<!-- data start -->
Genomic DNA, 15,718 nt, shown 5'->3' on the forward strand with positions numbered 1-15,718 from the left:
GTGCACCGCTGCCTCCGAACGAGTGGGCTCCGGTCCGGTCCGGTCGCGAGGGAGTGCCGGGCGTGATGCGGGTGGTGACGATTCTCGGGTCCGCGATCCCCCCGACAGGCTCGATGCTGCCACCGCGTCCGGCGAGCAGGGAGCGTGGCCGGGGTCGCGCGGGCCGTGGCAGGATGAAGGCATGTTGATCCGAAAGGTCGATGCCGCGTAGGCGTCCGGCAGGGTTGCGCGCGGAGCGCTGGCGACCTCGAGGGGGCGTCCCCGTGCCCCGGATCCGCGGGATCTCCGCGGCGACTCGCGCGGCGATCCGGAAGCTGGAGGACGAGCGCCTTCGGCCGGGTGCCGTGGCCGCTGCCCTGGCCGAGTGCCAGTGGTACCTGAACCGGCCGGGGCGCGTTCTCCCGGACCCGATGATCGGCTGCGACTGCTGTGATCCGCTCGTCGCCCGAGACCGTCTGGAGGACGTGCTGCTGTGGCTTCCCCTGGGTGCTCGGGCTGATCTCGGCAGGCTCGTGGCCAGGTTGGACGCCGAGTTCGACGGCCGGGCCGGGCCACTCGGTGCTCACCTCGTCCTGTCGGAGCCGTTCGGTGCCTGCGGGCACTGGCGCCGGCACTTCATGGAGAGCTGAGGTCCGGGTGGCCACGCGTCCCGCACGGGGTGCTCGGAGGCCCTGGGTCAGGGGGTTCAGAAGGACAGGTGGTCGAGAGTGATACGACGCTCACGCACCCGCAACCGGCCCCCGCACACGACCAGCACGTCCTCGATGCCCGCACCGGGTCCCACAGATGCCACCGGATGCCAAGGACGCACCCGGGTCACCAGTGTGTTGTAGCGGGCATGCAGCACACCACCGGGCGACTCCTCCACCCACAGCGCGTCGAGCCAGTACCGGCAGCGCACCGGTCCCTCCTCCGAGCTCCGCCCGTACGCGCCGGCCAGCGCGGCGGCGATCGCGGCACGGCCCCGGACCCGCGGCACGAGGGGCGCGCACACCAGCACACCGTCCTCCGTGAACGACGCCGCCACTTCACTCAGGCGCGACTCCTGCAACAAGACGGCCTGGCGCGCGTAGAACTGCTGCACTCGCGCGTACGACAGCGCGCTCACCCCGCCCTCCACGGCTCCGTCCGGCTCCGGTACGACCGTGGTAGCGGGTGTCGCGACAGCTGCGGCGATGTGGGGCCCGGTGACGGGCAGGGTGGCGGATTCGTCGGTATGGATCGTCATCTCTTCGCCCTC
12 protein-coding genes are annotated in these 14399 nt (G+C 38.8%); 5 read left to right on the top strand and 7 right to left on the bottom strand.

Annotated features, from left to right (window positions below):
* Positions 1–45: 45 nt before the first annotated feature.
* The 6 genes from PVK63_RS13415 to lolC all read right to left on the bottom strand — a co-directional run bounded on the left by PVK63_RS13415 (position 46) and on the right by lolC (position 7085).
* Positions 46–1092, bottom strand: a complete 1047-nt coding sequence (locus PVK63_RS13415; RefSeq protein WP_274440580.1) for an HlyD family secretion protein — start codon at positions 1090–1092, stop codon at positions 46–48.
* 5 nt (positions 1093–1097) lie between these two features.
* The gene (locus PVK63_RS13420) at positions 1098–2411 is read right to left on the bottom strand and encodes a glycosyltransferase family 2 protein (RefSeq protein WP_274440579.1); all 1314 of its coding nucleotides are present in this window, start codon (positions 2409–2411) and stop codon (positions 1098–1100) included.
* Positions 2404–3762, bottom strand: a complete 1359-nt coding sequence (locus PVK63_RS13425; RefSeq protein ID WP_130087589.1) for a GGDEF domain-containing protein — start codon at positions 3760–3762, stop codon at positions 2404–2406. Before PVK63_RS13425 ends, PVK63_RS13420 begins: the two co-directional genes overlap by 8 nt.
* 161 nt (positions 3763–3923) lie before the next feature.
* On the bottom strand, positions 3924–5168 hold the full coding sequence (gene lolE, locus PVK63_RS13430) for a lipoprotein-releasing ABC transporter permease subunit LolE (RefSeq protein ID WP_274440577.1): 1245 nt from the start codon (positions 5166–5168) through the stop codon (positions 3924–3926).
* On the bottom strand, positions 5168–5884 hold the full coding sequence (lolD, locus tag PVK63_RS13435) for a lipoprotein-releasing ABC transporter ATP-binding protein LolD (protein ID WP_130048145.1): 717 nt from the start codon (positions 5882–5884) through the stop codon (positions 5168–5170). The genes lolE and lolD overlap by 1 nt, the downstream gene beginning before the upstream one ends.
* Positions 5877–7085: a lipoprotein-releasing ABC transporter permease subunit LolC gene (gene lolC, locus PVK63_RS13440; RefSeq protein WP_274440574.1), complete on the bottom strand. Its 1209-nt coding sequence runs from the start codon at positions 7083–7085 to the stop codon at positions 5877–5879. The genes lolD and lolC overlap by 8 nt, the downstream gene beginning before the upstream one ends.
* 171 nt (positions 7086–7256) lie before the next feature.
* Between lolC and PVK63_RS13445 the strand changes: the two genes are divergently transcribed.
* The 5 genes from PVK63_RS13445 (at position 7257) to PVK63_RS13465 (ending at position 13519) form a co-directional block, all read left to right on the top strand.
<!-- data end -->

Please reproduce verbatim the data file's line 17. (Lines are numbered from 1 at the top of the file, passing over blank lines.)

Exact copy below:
* The 5 genes from PVK63_RS13445 (at position 7257) to PVK63_RS13465 (ending at position 13519) form a co-directional block, all read left to right on the top strand.